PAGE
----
|Our Feathered Friends|
|Wednesday, August 11, 2010|
By RAY POPE
I am really looking forward to this year’s Wilson County Fair, which begins this Friday, Aug. 13 and runs through the Aug. 21. Come visit me at the large white tent behind the main exhibit hall at the main entrance. Just look for The Wilson Post logo hanging on the wall behind me. There should be a special introductory price for a 3-month subscription to our fine newspaper and hopefully a prize to be given away to some lucky person who fills out an entry slip.
Last year there were several of my readers who stopped by to shake and howdy with me. It’s always a great pleasure to finally put a face to a person’s name who has been sending e-mails. This year, I believe that I will enter some of my home-grown vegetables into the competition at the fair.
I have put a lot of work into them and thought it would be fun to try and maybe, just maybe, win a ribbon. Who knows, maybe a blue one.
Last Thursday morning I was waiting on the Publix store in Gallatin to open, when I spotted a big fat, long juicy Praying Mantis sitting on the top of a sign proclaiming handicap parking only. It was about seven inches in length and seemed to defy anything from removing him from his elevated perch. Within a few minutes, it caught the attention of a hungry female House Sparrow, which landed on the sign right in front of the huge Mantis. House Sparrows always seem to be near starving to death when you look at them. The small female started to reach over to catch the big bug when it reared its large frame, towering above the bird. And I guess the bird wasn’t as hungry as it looked. Fearing for its life, the House Sparrow finally figured that flying away was the better part of valor and she left. I don’t believe the Mantis would have done her any harm, but she wasn’t going to stick around to find out. I found a large brown Mantis several years ago and I caught a big Grasshopper and handed it to the Mantis, which took it from me and proceeded to eat it. Most people thought it was poisonous and referred the name Devil’s Horse to it. In reality they are an awesome predator to keep in your garden to take care of any insect pests that may stay there.
This past Saturday, Carole Young invited me to her home for a little bird watching. Carole had several small birds living on her property that flitted along the half-,mile driveway to her home and she was curious as to what was lurking there. It didn’t take too long before a couple of them flew up onto a weed stalk and proceeded to eat the seeds hanging from the ends. A quick look told me that they were Field Sparrows, like I wrote about a few weeks ago. There were probably at least 25 of them flying in front of the vehicle as we drove down the drive. She usually has a couple of Bobwhite Quails that venture out into the driveway. It was hard to get my whistler working properly, but I gave it a try, but to no avail. Usually, I can whistle just like a Bobwhite and sometimes they will answer me back. There are a few bird calls I can do justice to when trying to imitate them. Eurasian-Collared Doves and Mourning Doves are a couple of species that readily call me back when I try hard enough. In the future, I need to write about the Bobwhite Quail which is on the threatened list as its habitat is slowly being cleared for more housing in the country.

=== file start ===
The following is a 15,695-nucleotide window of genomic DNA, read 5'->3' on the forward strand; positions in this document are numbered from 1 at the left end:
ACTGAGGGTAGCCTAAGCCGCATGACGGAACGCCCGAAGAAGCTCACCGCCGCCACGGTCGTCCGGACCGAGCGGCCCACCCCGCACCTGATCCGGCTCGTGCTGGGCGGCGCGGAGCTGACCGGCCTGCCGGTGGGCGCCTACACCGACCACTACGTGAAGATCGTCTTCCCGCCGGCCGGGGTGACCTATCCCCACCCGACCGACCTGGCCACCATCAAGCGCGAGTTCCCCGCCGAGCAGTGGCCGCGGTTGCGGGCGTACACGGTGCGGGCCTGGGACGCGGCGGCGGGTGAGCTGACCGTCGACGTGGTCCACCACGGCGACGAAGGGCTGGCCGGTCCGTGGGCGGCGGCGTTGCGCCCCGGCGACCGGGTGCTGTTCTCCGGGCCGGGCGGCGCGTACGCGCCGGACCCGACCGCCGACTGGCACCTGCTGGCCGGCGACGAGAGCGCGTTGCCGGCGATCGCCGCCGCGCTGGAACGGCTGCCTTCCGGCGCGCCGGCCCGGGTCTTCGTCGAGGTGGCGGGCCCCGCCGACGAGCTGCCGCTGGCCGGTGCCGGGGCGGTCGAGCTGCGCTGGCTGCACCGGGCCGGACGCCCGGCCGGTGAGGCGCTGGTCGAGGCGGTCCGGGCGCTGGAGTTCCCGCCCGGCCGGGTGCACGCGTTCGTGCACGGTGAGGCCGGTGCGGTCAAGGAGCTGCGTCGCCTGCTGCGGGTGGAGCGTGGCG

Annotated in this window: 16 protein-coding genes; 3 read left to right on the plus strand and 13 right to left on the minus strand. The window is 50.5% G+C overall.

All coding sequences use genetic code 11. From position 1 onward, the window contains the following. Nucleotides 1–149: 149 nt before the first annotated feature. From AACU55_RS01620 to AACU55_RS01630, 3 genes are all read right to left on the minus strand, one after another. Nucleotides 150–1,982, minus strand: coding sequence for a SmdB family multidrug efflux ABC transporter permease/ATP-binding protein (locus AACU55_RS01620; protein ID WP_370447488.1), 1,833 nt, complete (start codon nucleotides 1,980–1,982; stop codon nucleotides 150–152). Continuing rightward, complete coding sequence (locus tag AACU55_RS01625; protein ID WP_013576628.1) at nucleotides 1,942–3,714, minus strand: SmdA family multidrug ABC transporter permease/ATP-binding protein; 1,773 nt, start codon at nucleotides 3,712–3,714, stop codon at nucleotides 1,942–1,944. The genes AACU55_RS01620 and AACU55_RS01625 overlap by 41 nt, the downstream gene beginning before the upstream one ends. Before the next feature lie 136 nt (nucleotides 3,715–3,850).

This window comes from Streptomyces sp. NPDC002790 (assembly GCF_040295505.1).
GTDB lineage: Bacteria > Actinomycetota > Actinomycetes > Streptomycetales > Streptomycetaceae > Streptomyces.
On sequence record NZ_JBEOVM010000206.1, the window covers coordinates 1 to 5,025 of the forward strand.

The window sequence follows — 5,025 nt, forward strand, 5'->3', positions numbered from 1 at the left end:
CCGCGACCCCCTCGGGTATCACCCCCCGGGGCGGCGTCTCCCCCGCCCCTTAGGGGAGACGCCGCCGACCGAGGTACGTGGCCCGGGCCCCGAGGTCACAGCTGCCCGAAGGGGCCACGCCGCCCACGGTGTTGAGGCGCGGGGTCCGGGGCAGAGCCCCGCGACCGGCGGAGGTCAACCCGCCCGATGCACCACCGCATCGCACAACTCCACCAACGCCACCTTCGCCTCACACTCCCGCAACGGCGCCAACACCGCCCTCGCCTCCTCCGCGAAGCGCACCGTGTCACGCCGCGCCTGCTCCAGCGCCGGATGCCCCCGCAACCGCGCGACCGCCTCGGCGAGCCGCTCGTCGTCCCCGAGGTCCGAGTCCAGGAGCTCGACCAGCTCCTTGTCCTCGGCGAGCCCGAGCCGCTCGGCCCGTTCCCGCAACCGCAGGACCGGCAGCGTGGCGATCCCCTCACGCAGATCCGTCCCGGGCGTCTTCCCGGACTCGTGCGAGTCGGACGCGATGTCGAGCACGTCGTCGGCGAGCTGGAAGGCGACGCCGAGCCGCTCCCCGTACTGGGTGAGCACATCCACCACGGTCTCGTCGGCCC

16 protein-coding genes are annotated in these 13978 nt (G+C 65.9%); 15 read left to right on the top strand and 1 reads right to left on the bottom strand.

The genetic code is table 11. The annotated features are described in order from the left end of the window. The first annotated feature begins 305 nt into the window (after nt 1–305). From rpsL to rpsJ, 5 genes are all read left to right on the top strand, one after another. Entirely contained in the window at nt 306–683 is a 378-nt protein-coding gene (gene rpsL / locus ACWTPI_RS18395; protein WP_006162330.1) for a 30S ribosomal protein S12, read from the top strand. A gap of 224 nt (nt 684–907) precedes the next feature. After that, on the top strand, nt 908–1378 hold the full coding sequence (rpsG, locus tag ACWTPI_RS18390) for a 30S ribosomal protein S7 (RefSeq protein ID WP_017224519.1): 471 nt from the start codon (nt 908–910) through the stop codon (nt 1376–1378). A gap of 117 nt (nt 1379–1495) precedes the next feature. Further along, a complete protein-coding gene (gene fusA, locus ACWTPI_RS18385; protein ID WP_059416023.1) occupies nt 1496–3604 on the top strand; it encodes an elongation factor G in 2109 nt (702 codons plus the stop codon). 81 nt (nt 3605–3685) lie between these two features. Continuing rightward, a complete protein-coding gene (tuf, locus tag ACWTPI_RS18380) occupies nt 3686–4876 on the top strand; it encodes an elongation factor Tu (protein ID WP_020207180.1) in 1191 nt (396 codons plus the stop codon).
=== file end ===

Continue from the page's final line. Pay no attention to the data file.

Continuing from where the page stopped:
Sitting on Carole’s back deck, I listened to see what was there from the bird kingdom. About the only movement came from a family of Blue jays as they flew over making all kinds of racket. Squirrel hunters really hate the Blue jays when they are out and about trying to hunt the squirrels. When a Blue jay spots a hunter in the woods, everything within ear shot hears the loud warning from the Jays. We were visited by a couple of Ruby-Throated Hummingbirds who wanted us to get out of the way so they could get a drink. Carole has the perfect bird watching area because she has a large parcel of grassland growing all the way up to a small creek and then there are woods. Lots of Shagbark Hickories, Red Oak Trees, and also Black Walnuts. Squirrel heaven in a nut shell!
Again, let me remind you to come visit our award winning, Wilson County Fair. Everyone, please pray for good weather with milder temperatures for the duration of the fair and remember, there is something there for everyone regardless of age. I will be looking forward to seeing you there at The Wilson Post booth and taking your picture to go into our “Seen at the fair “ page in The Wilson Post.